I have had one of the Western Mountaineering 'lite' bags for a few years and have found it to provide an excellent combination of small volume, light weight and warmth. Not 100% sure but think it is the Summerlite. Weighs total of about 500g. Coldest I've used it so far is about 5 degrees C, but I am confident that I'd be comfortable in frostier conditions.
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Re: O°C+ rated sleeping bag for cycle touring

Postby RonK » Sat May 05, 2012 6:23 pm

Aushiker wrote:I am seriously considering a Western Mountaineering HiLite at the moment ... 455 grams and rated to 2 C.

Ordinarily I'd be all in favour of lighter weight gear. But the way many ultralight sleeping bags reduce weight is to eliminate essential features such as zips, or least full-length zips. This can seriously compromise the utility of the bag as there may be no way to regulate your body temperature.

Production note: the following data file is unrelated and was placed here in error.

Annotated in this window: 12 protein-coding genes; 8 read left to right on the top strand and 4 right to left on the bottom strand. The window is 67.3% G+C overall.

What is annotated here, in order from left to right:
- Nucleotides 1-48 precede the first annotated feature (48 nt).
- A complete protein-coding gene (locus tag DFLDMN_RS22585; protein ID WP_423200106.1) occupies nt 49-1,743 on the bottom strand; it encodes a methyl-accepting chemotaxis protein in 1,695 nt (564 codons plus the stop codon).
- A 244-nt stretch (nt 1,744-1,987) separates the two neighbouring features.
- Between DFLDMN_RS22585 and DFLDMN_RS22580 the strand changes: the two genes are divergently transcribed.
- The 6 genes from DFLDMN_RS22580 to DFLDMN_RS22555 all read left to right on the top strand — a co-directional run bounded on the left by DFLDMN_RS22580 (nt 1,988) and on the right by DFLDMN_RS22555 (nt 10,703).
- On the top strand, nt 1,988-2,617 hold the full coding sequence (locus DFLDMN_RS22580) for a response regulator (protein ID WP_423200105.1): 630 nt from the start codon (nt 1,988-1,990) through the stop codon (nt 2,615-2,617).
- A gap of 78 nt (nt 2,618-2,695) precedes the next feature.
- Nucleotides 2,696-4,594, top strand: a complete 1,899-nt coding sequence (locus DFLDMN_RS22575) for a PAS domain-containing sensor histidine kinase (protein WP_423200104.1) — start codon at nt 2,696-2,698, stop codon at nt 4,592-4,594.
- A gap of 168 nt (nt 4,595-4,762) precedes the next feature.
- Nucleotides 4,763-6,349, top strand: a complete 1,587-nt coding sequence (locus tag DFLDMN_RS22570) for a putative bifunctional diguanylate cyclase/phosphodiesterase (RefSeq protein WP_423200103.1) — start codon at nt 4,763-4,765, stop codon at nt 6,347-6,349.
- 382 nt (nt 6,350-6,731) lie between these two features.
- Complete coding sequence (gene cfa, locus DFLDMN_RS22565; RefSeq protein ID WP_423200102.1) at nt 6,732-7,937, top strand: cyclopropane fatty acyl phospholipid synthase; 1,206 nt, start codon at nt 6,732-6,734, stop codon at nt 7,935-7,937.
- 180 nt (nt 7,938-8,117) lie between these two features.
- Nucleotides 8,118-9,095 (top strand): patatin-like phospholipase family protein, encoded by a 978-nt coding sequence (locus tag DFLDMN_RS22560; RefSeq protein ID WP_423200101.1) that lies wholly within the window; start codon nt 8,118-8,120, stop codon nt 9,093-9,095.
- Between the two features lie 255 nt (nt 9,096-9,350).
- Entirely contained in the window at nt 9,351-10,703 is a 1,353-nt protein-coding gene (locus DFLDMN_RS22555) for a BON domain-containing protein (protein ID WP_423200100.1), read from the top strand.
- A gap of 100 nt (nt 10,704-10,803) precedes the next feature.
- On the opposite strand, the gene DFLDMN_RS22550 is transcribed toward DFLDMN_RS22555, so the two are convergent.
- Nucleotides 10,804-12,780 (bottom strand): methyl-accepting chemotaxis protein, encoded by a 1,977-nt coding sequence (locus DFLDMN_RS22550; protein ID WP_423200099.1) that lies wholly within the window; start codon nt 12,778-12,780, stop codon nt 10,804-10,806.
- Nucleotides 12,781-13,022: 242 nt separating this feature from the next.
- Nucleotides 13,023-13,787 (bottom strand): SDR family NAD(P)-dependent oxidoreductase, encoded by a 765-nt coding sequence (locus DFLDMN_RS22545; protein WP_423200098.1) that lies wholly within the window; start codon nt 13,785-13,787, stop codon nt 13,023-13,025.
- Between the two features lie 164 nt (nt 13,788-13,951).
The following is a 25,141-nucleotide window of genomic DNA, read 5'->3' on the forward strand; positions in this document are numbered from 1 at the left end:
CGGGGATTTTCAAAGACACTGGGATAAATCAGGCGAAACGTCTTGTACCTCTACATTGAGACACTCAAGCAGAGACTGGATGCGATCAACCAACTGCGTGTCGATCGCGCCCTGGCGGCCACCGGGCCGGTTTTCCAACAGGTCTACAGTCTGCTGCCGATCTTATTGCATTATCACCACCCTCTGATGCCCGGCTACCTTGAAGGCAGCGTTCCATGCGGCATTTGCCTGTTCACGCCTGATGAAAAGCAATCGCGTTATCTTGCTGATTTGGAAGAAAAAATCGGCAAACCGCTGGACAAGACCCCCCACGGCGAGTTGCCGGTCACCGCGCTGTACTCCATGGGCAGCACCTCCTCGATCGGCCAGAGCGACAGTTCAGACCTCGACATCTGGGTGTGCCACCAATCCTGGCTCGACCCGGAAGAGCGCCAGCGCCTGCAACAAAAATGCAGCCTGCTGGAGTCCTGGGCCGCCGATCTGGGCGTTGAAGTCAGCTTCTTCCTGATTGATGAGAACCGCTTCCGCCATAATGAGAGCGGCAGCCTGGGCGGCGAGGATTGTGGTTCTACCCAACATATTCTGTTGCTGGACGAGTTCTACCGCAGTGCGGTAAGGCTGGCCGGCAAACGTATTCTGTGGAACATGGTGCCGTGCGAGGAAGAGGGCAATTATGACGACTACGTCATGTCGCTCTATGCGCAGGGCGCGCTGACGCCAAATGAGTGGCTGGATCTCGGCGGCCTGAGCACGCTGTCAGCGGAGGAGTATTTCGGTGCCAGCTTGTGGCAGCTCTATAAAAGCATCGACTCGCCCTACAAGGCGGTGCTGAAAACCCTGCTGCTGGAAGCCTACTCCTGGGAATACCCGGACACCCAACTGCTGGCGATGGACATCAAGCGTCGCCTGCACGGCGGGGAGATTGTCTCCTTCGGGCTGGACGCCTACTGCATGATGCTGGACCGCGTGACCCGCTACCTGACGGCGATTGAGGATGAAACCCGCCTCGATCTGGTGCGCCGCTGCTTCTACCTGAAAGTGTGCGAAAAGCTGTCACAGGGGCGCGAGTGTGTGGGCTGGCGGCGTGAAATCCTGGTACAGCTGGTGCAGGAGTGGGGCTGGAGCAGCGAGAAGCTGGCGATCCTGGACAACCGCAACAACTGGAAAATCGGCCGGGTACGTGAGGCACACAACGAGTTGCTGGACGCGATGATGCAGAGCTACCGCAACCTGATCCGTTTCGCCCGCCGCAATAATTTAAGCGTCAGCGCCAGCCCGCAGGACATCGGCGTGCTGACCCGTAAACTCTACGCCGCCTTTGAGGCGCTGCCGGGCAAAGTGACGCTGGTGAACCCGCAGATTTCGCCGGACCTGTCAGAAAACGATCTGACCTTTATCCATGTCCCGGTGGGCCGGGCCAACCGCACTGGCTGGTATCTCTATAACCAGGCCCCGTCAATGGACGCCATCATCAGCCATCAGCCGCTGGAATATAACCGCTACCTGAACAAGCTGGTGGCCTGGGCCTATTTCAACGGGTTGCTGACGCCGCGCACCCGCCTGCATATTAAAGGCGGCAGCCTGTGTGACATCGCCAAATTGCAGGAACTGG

After a couple of occasions when I woke in the middle of the night in a lather of sweat (and subsequently became seriously chilled), I rarely get into my Marmot sleeping bag now, and mostly to use it as a doona. Even though it is a mummy bag, I can put my feet in the bottom of the unzipped bag and pull the rest over me.

I have concluded a sleeping bag is unecessary for touring and have my eye on a Thermarest sleep system which combines a down blanket with a NeoAir mattress. This should be plenty warm for any conditions I'm likely to encounter on a cycle tour and should be much more comfortable and less restrictive than a mummy bag. Only the price is holding me back from buying immediately.
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Re: O°C+ rated sleeping bag for cycle touring

Postby il padrone » Sat May 05, 2012 7:02 pm

RonK wrote:I have concluded a sleeping bag is unecessary for touring and have my eye on a Thermarest sleep system which combines a down blanket with a NeoAir mattress. This should be plenty warm for any conditions I'm likely to encounter on a cycle tour and should be much more comfortable and less restrictive than a mummy bag. Only the price is holding me back from buying immediately.